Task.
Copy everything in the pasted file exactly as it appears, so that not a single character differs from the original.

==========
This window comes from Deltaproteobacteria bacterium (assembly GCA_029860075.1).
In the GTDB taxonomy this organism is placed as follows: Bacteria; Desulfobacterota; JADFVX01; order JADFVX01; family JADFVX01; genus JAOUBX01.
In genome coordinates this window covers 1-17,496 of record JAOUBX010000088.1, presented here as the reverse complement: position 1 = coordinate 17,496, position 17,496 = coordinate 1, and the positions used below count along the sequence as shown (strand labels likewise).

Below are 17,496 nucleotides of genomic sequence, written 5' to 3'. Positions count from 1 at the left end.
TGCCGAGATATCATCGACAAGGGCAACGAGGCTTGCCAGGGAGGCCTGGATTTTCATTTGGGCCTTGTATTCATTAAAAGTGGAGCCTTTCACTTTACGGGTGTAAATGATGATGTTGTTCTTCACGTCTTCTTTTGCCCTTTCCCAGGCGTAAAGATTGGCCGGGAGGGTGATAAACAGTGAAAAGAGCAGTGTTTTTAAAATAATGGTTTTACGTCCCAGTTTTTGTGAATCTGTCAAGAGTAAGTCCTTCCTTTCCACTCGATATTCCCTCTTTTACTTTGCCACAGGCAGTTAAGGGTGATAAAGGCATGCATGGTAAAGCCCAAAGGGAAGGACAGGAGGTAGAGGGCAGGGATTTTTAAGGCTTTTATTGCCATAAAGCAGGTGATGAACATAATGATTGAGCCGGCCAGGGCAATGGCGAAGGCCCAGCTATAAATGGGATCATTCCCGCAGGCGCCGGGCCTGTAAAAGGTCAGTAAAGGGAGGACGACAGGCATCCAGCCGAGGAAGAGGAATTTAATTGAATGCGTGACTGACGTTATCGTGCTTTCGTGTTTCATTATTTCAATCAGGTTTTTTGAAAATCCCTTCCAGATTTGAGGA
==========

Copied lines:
This window comes from Deltaproteobacteria bacterium (assembly GCA_029860075.1).
In the GTDB taxonomy this organism is placed as follows: Bacteria; Desulfobacterota; JADFVX01; order JADFVX01; family JADFVX01; genus JAOUBX01.
In genome coordinates this window covers 1-17,496 of record JAOUBX010000088.1, presented here as the reverse complement: position 1 = coordinate 17,496, position 17,496 = coordinate 1, and the positions used below count along the sequence as shown (strand labels likewise).

Below are 17,496 nucleotides of genomic sequence, written 5' to 3'. Positions count from 1 at the left end.
TGCCGAGATATCATCGACAAGGGCAACGAGGCTTGCCAGGGAGGCCTGGATTTTCATTTGGGCCTTGTATTCATTAAAAGTGGAGCCTTTCACTTTACGGGTGTAAATGATGATGTTGTTCTTCACGTCTTCTTTTGCCCTTTCCCAGGCGTAAAGATTGGCCGGGAGGGTGATAAACAGTGAAAAGAGCAGTGTTTTTAAAATAATGGTTTTACGTCCCAGTTTTTGTGAATCTGTCAAGAGTAAGTCCTTCCTTTCCACTCGATATTCCCTCTTTTACTTTGCCACAGGCAGTTAAGGGTGATAAAGGCATGCATGGTAAAGCCCAAAGGGAAGGACAGGAGGTAGAGGGCAGGGATTTTTAAGGCTTTTATTGCCATAAAGCAGGTGATGAACATAATGATTGAGCCGGCCAGGGCAATGGCGAAGGCCCAGCTATAAATGGGATCATTCCCGCAGGCGCCGGGCCTGTAAAAGGTCAGTAAAGGGAGGACGACAGGCATCCAGCCGAGGAAGAGGAATTTAATTGAATGCGTGACTGACGTTATCGTGCTTTCGTGTTTCATTATTTCAATCAGGTTTTTTGAAAATCCCTTCCAGATTTGAGGA